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As manufacturing jobs pick up steam in Central Texas, more women are joining the industry

More women are taking interest in manfacturing, one Austin nonprofit is saying. (Shutterstock)

More women are entering manufacturing and it’s coming at a time when the Austin area is flush with job opportunities in the industry.


Skillpoint Alliance, a local nonprofit that offers free training and education in manufacturing, maintenance and construction, announced the most recent class for manufacturing included a record number of women. In 2020, the nonprofit had seven female students in the program and the number upped to nine in 2021.

Recent graduate Jasmine Lee has worked at companies like NXP Semiconductors and Cypress Semiconductors, with roles on the production side of processing chips. Then her sister saw a post on Facebook about the program at Skillpoint Alliance.

"I took a chance with this course to get more knowledge on the manufacturing so that I can get a different, higher-paying position in the semiconductor industry," Lee, who graduated with a OSHA-10 safety certification and Lean Six Sigma White Belt certification, told Austonia.

The U.S. Department of Commerce notes about 30% of people in the manufacturing industry are women. And in the coming years, the need for workers is strong. Skillpoint Alliance points to projections that there will be nearly 10,000 jobs in the Austin-area manufacturing industry by 2026.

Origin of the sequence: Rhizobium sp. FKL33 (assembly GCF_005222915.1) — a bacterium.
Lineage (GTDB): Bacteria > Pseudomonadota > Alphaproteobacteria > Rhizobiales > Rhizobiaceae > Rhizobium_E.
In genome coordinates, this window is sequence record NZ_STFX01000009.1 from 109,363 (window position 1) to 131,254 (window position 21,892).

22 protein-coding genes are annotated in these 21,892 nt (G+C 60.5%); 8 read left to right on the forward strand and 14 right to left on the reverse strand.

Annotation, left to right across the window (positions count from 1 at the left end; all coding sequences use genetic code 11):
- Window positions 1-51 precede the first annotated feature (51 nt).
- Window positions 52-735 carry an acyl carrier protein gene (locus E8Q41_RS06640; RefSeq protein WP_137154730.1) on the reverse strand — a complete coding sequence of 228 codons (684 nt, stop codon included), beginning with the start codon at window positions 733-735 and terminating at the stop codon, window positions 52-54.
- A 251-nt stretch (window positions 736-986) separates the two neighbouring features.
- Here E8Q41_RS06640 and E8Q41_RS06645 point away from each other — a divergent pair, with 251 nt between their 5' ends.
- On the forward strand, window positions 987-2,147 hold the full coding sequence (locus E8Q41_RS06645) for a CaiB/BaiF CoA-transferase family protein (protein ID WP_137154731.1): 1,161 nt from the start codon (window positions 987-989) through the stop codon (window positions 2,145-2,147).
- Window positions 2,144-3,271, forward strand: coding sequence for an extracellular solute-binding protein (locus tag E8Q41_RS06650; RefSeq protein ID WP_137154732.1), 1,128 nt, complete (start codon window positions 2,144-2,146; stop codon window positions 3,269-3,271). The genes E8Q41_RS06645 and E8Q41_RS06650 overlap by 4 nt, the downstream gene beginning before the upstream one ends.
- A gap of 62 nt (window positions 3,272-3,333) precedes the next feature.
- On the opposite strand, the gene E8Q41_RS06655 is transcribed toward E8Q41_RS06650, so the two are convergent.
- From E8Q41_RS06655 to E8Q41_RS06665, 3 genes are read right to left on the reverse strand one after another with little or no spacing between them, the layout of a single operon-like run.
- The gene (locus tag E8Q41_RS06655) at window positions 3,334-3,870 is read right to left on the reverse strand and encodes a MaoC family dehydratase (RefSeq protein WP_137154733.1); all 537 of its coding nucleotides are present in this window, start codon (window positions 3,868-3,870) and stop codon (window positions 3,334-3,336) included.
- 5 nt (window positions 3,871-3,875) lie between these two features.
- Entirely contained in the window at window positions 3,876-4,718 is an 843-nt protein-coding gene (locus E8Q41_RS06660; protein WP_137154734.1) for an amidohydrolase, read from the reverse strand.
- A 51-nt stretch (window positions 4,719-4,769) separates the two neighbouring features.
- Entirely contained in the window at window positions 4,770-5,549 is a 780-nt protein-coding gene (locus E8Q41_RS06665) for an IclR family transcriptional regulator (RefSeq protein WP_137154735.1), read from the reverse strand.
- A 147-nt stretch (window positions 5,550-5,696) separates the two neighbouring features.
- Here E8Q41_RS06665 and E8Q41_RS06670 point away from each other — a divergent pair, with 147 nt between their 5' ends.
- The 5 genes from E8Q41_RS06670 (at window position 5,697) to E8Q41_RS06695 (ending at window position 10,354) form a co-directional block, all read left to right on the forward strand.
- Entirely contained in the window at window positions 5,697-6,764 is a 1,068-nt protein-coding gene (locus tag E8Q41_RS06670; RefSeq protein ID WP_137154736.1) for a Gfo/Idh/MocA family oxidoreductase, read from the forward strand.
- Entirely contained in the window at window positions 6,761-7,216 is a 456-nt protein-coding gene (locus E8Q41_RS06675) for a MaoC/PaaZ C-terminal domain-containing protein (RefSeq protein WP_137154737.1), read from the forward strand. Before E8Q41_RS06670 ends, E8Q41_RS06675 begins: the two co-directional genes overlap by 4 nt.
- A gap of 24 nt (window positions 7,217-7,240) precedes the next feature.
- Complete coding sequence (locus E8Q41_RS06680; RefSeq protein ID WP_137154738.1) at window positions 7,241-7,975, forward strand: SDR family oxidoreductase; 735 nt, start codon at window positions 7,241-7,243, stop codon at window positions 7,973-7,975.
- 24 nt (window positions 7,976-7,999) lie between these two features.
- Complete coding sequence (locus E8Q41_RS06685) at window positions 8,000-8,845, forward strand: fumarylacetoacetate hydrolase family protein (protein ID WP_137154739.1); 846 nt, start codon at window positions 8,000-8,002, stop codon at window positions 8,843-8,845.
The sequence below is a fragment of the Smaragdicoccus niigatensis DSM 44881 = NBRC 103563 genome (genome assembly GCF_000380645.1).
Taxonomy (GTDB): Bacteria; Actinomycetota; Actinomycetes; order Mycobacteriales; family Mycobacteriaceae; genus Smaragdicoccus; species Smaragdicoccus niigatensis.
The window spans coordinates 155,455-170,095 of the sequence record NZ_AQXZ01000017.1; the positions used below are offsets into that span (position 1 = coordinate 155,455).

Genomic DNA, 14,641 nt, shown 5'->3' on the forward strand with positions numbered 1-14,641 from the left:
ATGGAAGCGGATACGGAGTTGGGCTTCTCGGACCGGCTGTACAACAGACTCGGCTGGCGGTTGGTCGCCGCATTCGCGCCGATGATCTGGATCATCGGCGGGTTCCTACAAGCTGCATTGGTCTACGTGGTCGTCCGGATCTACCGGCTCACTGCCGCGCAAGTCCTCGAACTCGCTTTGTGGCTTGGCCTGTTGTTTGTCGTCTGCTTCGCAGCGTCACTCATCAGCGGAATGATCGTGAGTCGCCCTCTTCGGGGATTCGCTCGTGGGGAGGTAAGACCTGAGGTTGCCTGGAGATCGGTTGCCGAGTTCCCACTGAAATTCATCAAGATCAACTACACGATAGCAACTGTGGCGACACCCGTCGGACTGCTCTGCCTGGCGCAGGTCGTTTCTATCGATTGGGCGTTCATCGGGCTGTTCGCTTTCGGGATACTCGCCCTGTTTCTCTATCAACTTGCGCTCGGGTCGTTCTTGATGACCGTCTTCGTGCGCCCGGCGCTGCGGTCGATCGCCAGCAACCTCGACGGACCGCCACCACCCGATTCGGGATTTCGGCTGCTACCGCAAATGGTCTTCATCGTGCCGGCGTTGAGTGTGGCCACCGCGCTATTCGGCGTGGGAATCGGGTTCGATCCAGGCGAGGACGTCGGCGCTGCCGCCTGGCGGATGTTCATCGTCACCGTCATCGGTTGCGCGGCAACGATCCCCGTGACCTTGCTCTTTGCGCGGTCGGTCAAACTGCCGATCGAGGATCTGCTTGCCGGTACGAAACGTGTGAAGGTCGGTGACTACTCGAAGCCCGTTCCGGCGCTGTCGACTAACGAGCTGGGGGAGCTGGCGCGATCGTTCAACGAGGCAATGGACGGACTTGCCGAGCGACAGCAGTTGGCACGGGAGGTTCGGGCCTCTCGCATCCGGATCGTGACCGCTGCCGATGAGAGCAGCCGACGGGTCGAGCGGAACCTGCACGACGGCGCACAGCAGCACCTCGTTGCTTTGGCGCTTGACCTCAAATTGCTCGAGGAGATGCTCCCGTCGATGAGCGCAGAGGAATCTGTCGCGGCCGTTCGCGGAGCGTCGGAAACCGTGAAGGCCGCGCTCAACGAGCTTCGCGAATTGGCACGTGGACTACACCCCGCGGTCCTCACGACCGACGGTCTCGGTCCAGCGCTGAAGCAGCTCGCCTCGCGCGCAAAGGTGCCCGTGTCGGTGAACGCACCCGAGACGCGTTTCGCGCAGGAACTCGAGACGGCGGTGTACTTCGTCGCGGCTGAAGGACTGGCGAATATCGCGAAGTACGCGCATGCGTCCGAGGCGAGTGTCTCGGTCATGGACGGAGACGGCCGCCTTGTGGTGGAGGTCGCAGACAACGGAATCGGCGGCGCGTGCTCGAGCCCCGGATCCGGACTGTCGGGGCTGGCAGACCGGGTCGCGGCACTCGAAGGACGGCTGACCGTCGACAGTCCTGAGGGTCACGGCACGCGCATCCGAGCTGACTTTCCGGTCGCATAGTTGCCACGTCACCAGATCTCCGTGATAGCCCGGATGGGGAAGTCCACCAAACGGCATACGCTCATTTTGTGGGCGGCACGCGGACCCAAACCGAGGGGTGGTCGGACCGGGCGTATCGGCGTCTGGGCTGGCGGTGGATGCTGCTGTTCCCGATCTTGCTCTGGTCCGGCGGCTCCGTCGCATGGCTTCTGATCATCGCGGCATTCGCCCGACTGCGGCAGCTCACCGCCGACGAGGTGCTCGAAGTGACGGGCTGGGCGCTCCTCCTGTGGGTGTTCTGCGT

Jasmine Lee presents her 3D print project of a rose in a vase. (Skillpoint Alliance)


Lee said being in an industry that's male-dominated can be intimidating and at the start of the course, she felt like she couldn't compete with the men.

"Working in the manufacturing and cleanroom in the past couple of years, it's mostly men. Mostly men supervisors. It's rarely any woman," Lee said. So I wanted to be one of those few just to show them that we can, too."

Roles in Central Texas facilities like Tesla and Toyota are especially attractive to those in the program. Last week's graduation included attendance from employers like Samsung, which recently chose nearby Taylor, Texas for a $17 billion chip-making factory, as well as Athena Manufacturing and Screen Innovations.

Recent company expansions in Central Texas have inspired others to also provide training to fill in the wave of job opportunities. At Austin Community College, there’s the Tesla START manufacturing program, which provides 14 weeks of training so students can earn certifications and technical expertise. The EV company is also preparing high school students for jobs at the Austin Gigafactory.

Each Tesla class at ACC has a 12:1 student to teacher ratio.


Justin Frost, who is an instructor for a class at Skillpoint Alliance, talked about where the students are headed now that they’ve graduated.

“It’s pretty exciting with how much attention was given to these entry-level students and they really had a lot of offers on the table and could make choices with which company they were going to go with,” Frost said. “All that competition there. It’s good to see on the market.”

Students presented projects as part of their training in the six-week program. (Skillpoint Alliance)


Frost, who is from Austin said he’s always considered the city to be a hub of innovation and is trying to help contribute to that reputation.

He said his work allows him to “just kind of tap into that market of people out there that are creative or know how to work with their hands or might otherwise not be really finding their spot in retail and things like that.”

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